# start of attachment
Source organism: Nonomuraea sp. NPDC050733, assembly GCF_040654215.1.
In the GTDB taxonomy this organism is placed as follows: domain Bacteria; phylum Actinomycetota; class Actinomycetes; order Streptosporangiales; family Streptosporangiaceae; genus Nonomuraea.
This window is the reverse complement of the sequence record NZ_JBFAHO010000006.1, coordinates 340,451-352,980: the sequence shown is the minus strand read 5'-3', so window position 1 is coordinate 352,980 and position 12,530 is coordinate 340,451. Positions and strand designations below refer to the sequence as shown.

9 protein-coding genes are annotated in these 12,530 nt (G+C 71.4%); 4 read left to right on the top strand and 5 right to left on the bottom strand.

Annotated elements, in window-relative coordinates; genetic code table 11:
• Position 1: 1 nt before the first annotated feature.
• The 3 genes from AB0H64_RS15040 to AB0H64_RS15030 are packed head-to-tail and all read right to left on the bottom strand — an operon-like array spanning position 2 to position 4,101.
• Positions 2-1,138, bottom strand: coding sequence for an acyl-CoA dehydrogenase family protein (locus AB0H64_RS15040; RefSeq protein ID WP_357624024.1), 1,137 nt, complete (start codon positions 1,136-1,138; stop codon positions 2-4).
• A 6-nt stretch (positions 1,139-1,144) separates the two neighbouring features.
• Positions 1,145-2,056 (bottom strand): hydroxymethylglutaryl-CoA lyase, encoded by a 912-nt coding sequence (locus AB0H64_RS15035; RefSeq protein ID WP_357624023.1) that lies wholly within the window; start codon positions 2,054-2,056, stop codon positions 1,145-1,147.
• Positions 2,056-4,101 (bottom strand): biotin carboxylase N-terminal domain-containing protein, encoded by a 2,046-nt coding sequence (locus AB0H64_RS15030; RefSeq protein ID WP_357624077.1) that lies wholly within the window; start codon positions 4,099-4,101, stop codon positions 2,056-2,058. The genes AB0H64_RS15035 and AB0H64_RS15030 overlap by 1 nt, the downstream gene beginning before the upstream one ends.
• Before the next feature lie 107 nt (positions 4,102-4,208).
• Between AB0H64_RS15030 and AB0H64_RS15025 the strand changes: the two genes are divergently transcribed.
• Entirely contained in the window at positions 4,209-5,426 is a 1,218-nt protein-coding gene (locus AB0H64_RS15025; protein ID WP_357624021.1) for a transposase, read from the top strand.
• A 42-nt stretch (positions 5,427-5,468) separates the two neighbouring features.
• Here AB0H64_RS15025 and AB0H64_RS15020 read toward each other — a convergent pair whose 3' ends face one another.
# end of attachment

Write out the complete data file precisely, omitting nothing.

Source organism: Nonomuraea sp. NPDC050733, assembly GCF_040654215.1.
In the GTDB taxonomy this organism is placed as follows: domain Bacteria; phylum Actinomycetota; class Actinomycetes; order Streptosporangiales; family Streptosporangiaceae; genus Nonomuraea.
This window is the reverse complement of the sequence record NZ_JBFAHO010000006.1, coordinates 340,451-352,980: the sequence shown is the minus strand read 5'-3', so window position 1 is coordinate 352,980 and position 12,530 is coordinate 340,451. Positions and strand designations below refer to the sequence as shown.

9 protein-coding genes are annotated in these 12,530 nt (G+C 71.4%); 4 read left to right on the top strand and 5 right to left on the bottom strand.

Annotated elements, in window-relative coordinates; genetic code table 11:
• Position 1: 1 nt before the first annotated feature.
• The 3 genes from AB0H64_RS15040 to AB0H64_RS15030 are packed head-to-tail and all read right to left on the bottom strand — an operon-like array spanning position 2 to position 4,101.
• Positions 2-1,138, bottom strand: coding sequence for an acyl-CoA dehydrogenase family protein (locus AB0H64_RS15040; RefSeq protein ID WP_357624024.1), 1,137 nt, complete (start codon positions 1,136-1,138; stop codon positions 2-4).
• A 6-nt stretch (positions 1,139-1,144) separates the two neighbouring features.
• Positions 1,145-2,056 (bottom strand): hydroxymethylglutaryl-CoA lyase, encoded by a 912-nt coding sequence (locus AB0H64_RS15035; RefSeq protein ID WP_357624023.1) that lies wholly within the window; start codon positions 2,054-2,056, stop codon positions 1,145-1,147.
• Positions 2,056-4,101 (bottom strand): biotin carboxylase N-terminal domain-containing protein, encoded by a 2,046-nt coding sequence (locus AB0H64_RS15030; RefSeq protein ID WP_357624077.1) that lies wholly within the window; start codon positions 4,099-4,101, stop codon positions 2,056-2,058. The genes AB0H64_RS15035 and AB0H64_RS15030 overlap by 1 nt, the downstream gene beginning before the upstream one ends.
• Before the next feature lie 107 nt (positions 4,102-4,208).
• Between AB0H64_RS15030 and AB0H64_RS15025 the strand changes: the two genes are divergently transcribed.
• Entirely contained in the window at positions 4,209-5,426 is a 1,218-nt protein-coding gene (locus AB0H64_RS15025; protein ID WP_357624021.1) for a transposase, read from the top strand.
• A 42-nt stretch (positions 5,427-5,468) separates the two neighbouring features.
• Here AB0H64_RS15025 and AB0H64_RS15020 read toward each other — a convergent pair whose 3' ends face one another.